Rounding off our recent run of Deanston reviews is the 2nd batch of the 18 year old expression. This addition to the core range was released in May 2015 and I reviewed the initial batch right here. Looking back now, it was a solid whisky but didn’t hit home as much as I had anticipated and since then I’ve always meant to return to my open bottle to gauge its characteristics once again.
Sometimes in the right climate, a whisky bottle that has previously been opened, settles down and relaxes thereby revealing new layers of appreciation and characteristics. Often when reviewing a whisky, I let it sit in the glass for a variable period of time to replicate this effect. I often use the analogy of a steak which you wouldn’t eat straight from the grill. Instead you allow it to rest, relax and unlock its true potential rather than a taut piece of meat. Retrospectively I harboured a view that the 18 year old initial batch could be a bottle worth returning to at a later date.
For this review I’ll be mainly dealing with the second batch of the 18 year old, which is has just been released, but I’ll be sitting down with my own initial batch bottle to quantify any differences at all. The original batch was matured in hogshead casks before first fill Kentucky bourbon barrels were used to finish the whisky.
Deanston 18 year old batch 1 review
On the nose: a richness of honeycomb and honey. More sweetness with toffee, syrup and marizpan. A little spicing with cinnamon and ginger with a foundation of cornflakes.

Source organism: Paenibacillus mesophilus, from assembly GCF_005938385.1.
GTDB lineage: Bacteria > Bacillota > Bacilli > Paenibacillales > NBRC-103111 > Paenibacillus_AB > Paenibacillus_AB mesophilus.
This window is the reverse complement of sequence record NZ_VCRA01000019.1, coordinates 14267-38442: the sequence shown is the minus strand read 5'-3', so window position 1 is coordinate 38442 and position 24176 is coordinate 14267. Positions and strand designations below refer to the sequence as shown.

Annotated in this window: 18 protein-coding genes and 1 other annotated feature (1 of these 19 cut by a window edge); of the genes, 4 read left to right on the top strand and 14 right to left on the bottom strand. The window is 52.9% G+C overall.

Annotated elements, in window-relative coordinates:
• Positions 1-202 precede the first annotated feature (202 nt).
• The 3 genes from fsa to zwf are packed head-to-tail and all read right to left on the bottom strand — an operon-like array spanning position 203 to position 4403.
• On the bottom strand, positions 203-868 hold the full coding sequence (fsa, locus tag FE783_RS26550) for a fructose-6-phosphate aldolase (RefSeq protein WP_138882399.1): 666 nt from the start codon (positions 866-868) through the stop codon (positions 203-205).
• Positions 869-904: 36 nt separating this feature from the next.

In the mouth: more malty than I recall, loads of Deanston honey and sugary tablet. A hint of orange and the body of cloves. The finish is decent with tobacco and black pepper.
As soon as I cracked open this bottle once again and poured it into the glass I knew it had evolved. A more malty, approachable and relaxed experience with the mango long gone. Batch 1 finally delivers.
So then how about the latest batch?
Deanston 18 year old batch 2 – review
Colour: barley husk
On the nose: more tablet initially and sugary on the nose. A little caramel, Kellogg’s Frosties??? Honey check, oranges again yes, but more diluted. Sherbet on the fringes and almonds.
In the mouth: more sweeter and less of the malty aspect this time around. Actually I’m taken slightly aback as it has an old-skool presence about it with a wisp of smoke amongst the caramel, honey and syrup; just like all the best Lowland and Speyside distilleries. Very light and airy if you follow.
This Batch 2 is dangerously drinkable. A real contrast to the initial outturn. More representative of the Deanston I have grown to love overall. It’ll certainly find favour with the masses and those new to whisky who are looking to move beyond the 12 year old and Virgin Oak. Damn, another bottle to purchase.